We have also had our vision lifted. The year 2000 has served us as a tutor, leading us to a surpassing vision of Christ's glory in an evangelized world. While working together we have seen the splendor of what an evangelized world may be like. There is one astounding reality in a thoroughly evangelized world: Christ is known, honored, worshipped and obeyed.

Christ said "Your father Abraham rejoiced to see My day, and he saw it and was glad" (John 8:56). Let some of the light of Christ's day reach your heart now. Abraham was summoned to gaze into the night sky to behold the fullness of the blessing among every one of the peoples (Genesis 15:5-6). We don't know if he succeeded in counting the stars or the peoples. But we do know that as he peered into the sky, he believed God. Although it was night, Abraham saw Christ's day! It wasn't really the stars that God wanted him to see. God wanted Abraham to lift his gaze to behold what mattered most: a coming day when his greatest descendent would multiply blessing to all the peoples of earth.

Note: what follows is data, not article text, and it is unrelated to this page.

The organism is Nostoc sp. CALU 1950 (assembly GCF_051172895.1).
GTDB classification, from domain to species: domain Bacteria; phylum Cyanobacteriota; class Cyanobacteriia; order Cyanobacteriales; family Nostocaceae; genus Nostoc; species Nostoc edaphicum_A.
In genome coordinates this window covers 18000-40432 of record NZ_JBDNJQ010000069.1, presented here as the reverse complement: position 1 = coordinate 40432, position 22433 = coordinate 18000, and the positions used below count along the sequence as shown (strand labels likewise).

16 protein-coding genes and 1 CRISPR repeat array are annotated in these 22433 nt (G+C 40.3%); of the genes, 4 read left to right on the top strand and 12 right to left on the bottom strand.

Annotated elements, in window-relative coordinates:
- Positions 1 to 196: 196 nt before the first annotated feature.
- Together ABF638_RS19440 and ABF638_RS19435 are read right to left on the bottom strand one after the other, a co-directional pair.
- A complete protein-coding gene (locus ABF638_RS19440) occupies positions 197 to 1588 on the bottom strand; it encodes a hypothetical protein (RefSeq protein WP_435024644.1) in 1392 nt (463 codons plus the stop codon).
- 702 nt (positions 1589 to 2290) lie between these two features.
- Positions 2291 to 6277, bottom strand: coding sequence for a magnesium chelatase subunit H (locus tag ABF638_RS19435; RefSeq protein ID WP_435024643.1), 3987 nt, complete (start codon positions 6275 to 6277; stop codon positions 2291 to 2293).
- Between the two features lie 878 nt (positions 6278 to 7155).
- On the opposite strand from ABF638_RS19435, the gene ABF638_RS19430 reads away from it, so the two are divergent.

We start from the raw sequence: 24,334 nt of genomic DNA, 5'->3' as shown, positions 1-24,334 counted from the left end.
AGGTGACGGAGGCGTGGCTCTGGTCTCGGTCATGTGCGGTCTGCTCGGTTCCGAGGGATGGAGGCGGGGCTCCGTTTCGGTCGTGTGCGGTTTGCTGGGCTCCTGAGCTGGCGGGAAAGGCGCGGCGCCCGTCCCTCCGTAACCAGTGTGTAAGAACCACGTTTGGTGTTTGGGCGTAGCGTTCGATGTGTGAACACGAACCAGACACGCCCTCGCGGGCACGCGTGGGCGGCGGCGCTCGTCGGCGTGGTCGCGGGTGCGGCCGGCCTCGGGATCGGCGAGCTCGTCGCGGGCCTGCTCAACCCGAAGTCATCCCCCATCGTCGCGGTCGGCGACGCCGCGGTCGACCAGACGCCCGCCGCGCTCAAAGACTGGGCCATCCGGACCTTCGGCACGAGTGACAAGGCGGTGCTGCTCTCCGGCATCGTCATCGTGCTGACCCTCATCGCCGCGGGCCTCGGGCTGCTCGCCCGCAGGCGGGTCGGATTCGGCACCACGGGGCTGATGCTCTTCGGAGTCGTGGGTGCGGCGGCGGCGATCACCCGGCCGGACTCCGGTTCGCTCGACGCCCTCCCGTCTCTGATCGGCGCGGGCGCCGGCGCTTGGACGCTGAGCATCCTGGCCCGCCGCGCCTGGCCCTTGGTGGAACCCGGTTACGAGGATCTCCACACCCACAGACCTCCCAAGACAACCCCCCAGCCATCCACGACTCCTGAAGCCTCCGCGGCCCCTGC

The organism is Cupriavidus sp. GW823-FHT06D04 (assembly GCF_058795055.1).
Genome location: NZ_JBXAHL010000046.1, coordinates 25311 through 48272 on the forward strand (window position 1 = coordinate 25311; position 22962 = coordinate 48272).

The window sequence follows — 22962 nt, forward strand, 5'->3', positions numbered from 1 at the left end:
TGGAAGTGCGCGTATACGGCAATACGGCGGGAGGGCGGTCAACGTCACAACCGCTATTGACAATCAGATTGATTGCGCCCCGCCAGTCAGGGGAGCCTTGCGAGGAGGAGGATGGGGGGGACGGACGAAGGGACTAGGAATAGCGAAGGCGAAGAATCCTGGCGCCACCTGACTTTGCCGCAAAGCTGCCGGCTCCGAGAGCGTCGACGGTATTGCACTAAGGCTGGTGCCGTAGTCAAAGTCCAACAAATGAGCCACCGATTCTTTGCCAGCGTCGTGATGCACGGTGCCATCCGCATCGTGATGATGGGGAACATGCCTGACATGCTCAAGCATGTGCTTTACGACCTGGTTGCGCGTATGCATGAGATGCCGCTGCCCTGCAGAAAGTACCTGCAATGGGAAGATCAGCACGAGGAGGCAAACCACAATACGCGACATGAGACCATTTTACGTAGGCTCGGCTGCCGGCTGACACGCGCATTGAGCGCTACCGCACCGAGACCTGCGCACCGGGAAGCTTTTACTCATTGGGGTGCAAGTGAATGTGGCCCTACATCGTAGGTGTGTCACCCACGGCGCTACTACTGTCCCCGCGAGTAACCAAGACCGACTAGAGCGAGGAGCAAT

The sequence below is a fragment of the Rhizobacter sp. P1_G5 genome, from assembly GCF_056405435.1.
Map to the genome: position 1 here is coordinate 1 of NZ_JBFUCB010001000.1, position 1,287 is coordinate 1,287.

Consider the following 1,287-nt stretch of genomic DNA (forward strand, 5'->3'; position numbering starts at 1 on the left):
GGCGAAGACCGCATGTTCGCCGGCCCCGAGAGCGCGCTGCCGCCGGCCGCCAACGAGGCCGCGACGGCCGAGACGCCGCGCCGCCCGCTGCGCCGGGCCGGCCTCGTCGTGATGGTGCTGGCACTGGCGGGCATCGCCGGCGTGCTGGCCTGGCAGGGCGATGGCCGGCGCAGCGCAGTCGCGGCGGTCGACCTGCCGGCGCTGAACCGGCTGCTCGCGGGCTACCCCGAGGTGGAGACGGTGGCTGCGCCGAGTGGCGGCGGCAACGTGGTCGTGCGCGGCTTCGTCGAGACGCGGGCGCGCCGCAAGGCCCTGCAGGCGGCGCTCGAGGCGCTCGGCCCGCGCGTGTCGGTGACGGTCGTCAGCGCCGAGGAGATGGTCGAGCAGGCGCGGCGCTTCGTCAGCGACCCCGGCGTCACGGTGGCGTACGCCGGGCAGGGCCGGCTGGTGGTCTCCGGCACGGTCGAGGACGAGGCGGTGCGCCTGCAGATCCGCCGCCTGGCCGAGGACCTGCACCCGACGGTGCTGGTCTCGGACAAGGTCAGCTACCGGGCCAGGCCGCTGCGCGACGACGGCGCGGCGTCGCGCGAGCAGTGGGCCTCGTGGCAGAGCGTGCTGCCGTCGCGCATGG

At this hour God has brought us, like Abraham, to behold the night sky. We have made our effort to number the peoples. The only thing we are sure of is that our list of the people groups is not perfect. But the point may have always been that we fix our vision upon Christ and believe. During this celebration, let the Father lift your eyes to Christ. He shall be named, obeyed, worshiped, and loved in every circle and setting of humanity. Allow the light of Christ's coming day wash over you as we gather. Let God's own glad confidence seep into your soul, instilling inextinguishable hope. His day is more certain than the sun's rising tomorrow.

Christ has brought us to an awesome threshold. Never has the world been so close to being evangelized. Never has Christ been so greatly followed. Never has Christ been so abundantly praised among so many diverse peoples. And yet never has Christ been so vigorously opposed. Never before have so many believers suffered for Christ's name.